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WPA Alaska painting for sale in New York

A New York man says he has found a forgotten painting from an interesting period of Alaska’s history, a time during the Great Depression when the federal Works Progress Administration sent a dozen artists from northern states to sketch and paint Alaska.

The painting is signed by Karl Fortess and shows a gloomy coastal scene with dark mountains, forbidding clouds, dead trees, and boats, nets and shacks.

It’s a bit mysterious. No one can say whether the painting portrays an actual place or something from the artist’s imagination, and the artist died in 1993. But the scene is very similar to a Fortess painting the Anchorage Museum of History and Art has in its WPA collection, said museum curator Walter Van Horn.

Fortess was a Woodstock, N.Y., artist who taught at the Boston University School for the Arts and exhibited at Pittsburgh, Washington, D.C., and New York museums.

Jeff Barge, a New York public relations man, said the painting had apparently hung in Woodstock for decades. Barge bought it about a year ago from a collector who had it in a Manhattan apartment.

“He told me it was a Woodstock painting. Woodstock sounded interesting, so I got it,” Barge said. He looked up the artist and discovered Fortess had traveled to Alaska with the WPA. Barge is now trying to sell the painting on eBay, the auction Web site, and also by sending out news releases on it. On eBay, he asked for a minimum bid of $5,000.

The WPA provided jobs to all sorts of unemployed people to offset the hardships of the Depression.

Twelve artists were paid $135 each per month, plus a travel advance of $100, to work in Alaska for several months in 1937 under the WPA’s Federal Arts Project. The idea was that there would be an exhibition later, and the art would help promote Alaska.

The artists made stops in Southeast Alaska, Mount McKinley Park, Fairbanks and other parts of the territory.

But the planned exhibit never happened — at least not back then.

The government was afraid a show would result in negative publicity because of the costs of the project, according to material gathered by the Anchorage museum. The art was apparently scattered, said curator Van Horn. Some ended up with the Alaska Railroad, which operated the Mount McKinley Lodge and displayed it there. Some was loaned to the governor’s mansion in Juneau. Some seems to have been distributed in the Lower 48.

“These things have turned up in odd places,” Van Horn said. Some of the artists appear to have kept some of their work, he said. Some may have exchanged their work with other artists.

Barge said he decided to sell the Fortess because he didn’t know what to do with it.

“I work in public relations. One thing I know how to do is write a press release and see who has a use for it,” he said.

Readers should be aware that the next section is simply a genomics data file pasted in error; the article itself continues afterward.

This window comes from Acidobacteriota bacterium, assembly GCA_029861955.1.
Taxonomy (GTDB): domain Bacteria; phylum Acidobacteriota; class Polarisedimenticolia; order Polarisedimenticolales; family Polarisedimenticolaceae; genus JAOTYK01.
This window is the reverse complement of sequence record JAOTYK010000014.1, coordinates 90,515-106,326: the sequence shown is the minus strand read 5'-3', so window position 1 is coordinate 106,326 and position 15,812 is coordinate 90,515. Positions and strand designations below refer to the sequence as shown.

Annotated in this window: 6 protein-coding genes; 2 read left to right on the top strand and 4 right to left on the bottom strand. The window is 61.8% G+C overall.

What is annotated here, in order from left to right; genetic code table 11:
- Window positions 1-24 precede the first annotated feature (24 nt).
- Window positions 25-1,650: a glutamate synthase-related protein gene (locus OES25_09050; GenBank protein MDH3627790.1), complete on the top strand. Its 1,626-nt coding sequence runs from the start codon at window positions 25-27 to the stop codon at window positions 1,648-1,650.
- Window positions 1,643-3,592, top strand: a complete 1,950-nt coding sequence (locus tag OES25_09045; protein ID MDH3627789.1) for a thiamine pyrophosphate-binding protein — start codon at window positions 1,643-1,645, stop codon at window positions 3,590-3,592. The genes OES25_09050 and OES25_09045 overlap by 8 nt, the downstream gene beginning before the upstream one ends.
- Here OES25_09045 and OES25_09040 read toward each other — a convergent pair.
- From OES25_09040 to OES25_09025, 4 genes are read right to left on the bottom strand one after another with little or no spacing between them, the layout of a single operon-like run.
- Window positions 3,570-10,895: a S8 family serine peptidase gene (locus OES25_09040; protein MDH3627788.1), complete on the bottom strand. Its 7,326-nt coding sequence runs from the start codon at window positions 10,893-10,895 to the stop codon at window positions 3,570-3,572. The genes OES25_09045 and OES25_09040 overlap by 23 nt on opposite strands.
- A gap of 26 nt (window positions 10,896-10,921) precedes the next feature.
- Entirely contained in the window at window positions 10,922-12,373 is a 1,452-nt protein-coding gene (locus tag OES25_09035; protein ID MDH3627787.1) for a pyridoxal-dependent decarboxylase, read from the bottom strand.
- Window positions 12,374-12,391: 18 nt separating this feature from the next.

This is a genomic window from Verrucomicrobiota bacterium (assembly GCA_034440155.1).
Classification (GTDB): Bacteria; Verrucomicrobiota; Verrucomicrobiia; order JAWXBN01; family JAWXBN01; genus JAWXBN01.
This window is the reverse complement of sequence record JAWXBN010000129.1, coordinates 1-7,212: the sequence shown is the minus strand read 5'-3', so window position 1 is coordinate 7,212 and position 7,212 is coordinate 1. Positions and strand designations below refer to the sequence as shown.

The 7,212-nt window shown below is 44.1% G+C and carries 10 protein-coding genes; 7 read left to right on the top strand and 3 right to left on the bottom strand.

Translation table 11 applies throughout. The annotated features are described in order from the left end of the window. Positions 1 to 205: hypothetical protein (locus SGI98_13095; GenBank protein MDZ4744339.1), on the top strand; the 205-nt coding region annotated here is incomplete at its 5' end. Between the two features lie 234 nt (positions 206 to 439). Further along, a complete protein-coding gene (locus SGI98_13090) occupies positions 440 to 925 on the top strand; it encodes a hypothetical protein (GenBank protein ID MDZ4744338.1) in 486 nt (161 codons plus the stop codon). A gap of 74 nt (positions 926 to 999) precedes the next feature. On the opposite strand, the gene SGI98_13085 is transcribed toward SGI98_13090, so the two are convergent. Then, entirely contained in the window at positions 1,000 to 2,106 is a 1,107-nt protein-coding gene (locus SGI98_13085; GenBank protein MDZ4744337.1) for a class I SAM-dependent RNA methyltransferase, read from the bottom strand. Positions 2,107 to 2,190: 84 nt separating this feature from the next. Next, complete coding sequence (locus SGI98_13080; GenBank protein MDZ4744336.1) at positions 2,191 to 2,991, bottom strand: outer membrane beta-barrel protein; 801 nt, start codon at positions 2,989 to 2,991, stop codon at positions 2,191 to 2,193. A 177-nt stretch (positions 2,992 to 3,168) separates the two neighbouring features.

Barge named the painting “Alaska Fishing Village Dawn, 1937.” He said he believes it was from the 1937 expedition because it is so similar to Fortess sketches and paintings that the Anchorage museum has, Barge said.

The WPA was disbanded and the artwork turned over to the U.S. General Services Administration in 1949.

The GSA is now trying to recover Depression-era artwork that it says remains in federal ownership.

The Anchorage museum has about 100 pieces from the trip, Van Horn said, including paintings, drawings and sketches.

The museum would not necessarily want to acquire Barge’s Fortess painting because it has similar Fortess work, Van Horn said.

“Even though it is larger (20 inches by 34 inches), that doesn’t make it better than the ones we already have,” he said.

Still, among the WPA Alaska artists, Van Horn said he remembers Fortess with affection.

The Anchorage museum gathered as much Alaska WPA art as it could find and produced a display in 1987, the 50th anniversary of the trip. Fortess, with a gruff, deep voice, tape-recorded his thoughts about the Alaska expedition for the Anchorage museum exhibit.

“The country itself … it’s grand. It’s so damn grand. … It’s like trying to paint Niagara Falls or a brilliant sunset or the Grand Canyon or some other visual aspect of nature which can only be described by people who have lived in it, have soaked it up,” Fortess said in his oral essay.

He also told a story about a run-in on a train going to Fairbanks with a hardy Alaska woman, “a real gung-ho type who sort of had the appearance and the build of two very good lumberjacks. … When the lady discovered that there were a number of government artists on the train, she kept going through the car we were in, saying: ‘… They send us artists; we don’t need artists up here. We need more roads.’”